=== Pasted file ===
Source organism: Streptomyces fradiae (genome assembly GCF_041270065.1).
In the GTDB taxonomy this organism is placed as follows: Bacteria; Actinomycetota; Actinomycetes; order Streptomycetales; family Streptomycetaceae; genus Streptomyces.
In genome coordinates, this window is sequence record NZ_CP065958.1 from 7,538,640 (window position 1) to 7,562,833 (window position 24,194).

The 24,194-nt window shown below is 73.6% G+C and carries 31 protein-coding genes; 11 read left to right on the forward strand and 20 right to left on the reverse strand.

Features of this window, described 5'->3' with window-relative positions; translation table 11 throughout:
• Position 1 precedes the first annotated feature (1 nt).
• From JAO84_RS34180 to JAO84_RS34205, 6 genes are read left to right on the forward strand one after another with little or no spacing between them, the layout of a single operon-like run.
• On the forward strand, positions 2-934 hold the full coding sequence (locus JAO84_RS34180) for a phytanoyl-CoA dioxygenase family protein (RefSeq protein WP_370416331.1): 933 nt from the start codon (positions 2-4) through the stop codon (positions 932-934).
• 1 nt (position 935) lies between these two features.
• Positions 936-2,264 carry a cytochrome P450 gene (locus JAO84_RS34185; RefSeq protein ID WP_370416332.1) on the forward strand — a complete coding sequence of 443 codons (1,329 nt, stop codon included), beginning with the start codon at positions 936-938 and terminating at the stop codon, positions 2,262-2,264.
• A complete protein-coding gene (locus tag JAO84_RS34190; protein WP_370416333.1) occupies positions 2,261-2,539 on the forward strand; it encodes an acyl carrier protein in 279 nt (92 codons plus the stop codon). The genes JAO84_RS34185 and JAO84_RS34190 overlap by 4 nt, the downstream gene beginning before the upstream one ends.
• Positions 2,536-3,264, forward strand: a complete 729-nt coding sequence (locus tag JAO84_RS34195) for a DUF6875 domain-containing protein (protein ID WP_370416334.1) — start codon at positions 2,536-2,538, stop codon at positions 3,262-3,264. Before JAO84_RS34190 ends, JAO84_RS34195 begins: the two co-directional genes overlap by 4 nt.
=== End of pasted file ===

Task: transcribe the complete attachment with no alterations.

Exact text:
Source organism: Streptomyces fradiae (genome assembly GCF_041270065.1).
In the GTDB taxonomy this organism is placed as follows: Bacteria; Actinomycetota; Actinomycetes; order Streptomycetales; family Streptomycetaceae; genus Streptomyces.
In genome coordinates, this window is sequence record NZ_CP065958.1 from 7,538,640 (window position 1) to 7,562,833 (window position 24,194).

The 24,194-nt window shown below is 73.6% G+C and carries 31 protein-coding genes; 11 read left to right on the forward strand and 20 right to left on the reverse strand.

Features of this window, described 5'->3' with window-relative positions; translation table 11 throughout:
• Position 1 precedes the first annotated feature (1 nt).
• From JAO84_RS34180 to JAO84_RS34205, 6 genes are read left to right on the forward strand one after another with little or no spacing between them, the layout of a single operon-like run.
• On the forward strand, positions 2-934 hold the full coding sequence (locus JAO84_RS34180) for a phytanoyl-CoA dioxygenase family protein (RefSeq protein WP_370416331.1): 933 nt from the start codon (positions 2-4) through the stop codon (positions 932-934).
• 1 nt (position 935) lies between these two features.
• Positions 936-2,264 carry a cytochrome P450 gene (locus JAO84_RS34185; RefSeq protein ID WP_370416332.1) on the forward strand — a complete coding sequence of 443 codons (1,329 nt, stop codon included), beginning with the start codon at positions 936-938 and terminating at the stop codon, positions 2,262-2,264.
• A complete protein-coding gene (locus tag JAO84_RS34190; protein WP_370416333.1) occupies positions 2,261-2,539 on the forward strand; it encodes an acyl carrier protein in 279 nt (92 codons plus the stop codon). The genes JAO84_RS34185 and JAO84_RS34190 overlap by 4 nt, the downstream gene beginning before the upstream one ends.
• Positions 2,536-3,264, forward strand: a complete 729-nt coding sequence (locus tag JAO84_RS34195) for a DUF6875 domain-containing protein (protein ID WP_370416334.1) — start codon at positions 2,536-2,538, stop codon at positions 3,262-3,264. Before JAO84_RS34190 ends, JAO84_RS34195 begins: the two co-directional genes overlap by 4 nt.